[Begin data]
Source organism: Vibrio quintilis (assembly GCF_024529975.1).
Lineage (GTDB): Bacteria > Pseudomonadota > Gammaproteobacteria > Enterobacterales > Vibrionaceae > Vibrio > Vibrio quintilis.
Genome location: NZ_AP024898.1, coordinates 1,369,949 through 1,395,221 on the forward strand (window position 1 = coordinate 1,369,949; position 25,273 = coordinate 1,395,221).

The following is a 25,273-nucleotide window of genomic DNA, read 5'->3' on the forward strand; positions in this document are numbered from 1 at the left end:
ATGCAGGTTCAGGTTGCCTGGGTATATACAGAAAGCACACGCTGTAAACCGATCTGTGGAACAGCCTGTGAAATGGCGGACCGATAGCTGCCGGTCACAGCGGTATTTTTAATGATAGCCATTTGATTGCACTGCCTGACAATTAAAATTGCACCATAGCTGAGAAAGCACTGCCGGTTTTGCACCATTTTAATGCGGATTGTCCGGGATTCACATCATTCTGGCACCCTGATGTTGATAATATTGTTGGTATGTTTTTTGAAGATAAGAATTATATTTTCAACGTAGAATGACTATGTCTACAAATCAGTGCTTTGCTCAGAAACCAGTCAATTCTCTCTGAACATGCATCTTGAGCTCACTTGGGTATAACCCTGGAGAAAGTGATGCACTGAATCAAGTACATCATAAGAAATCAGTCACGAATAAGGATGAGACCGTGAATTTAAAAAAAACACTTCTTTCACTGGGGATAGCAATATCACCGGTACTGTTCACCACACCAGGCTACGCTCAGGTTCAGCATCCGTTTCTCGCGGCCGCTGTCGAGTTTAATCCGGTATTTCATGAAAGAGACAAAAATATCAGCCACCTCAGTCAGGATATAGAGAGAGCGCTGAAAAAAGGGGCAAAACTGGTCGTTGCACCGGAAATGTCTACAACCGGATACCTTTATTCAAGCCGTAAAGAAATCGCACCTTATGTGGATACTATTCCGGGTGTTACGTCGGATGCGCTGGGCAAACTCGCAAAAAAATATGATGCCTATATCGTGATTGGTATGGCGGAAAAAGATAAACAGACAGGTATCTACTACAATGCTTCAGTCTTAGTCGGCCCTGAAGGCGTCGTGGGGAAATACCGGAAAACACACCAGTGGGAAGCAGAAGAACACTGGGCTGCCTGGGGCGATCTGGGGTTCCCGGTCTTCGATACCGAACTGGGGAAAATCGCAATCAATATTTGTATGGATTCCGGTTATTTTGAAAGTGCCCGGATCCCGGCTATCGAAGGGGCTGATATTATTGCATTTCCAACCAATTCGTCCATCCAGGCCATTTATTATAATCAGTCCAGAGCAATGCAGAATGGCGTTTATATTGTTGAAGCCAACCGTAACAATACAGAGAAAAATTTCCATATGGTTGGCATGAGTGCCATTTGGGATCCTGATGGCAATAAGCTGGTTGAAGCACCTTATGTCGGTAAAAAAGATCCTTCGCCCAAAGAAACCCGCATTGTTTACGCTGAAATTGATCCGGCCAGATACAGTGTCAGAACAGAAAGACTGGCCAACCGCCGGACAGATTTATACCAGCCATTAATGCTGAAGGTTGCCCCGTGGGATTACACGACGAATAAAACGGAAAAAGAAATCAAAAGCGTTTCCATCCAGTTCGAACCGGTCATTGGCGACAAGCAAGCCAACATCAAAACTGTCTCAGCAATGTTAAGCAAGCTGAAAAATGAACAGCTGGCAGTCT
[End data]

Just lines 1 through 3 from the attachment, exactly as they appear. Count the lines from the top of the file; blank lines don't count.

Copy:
Source organism: Vibrio quintilis (assembly GCF_024529975.1).
Lineage (GTDB): Bacteria > Pseudomonadota > Gammaproteobacteria > Enterobacterales > Vibrionaceae > Vibrio > Vibrio quintilis.
Genome location: NZ_AP024898.1, coordinates 1,369,949 through 1,395,221 on the forward strand (window position 1 = coordinate 1,369,949; position 25,273 = coordinate 1,395,221).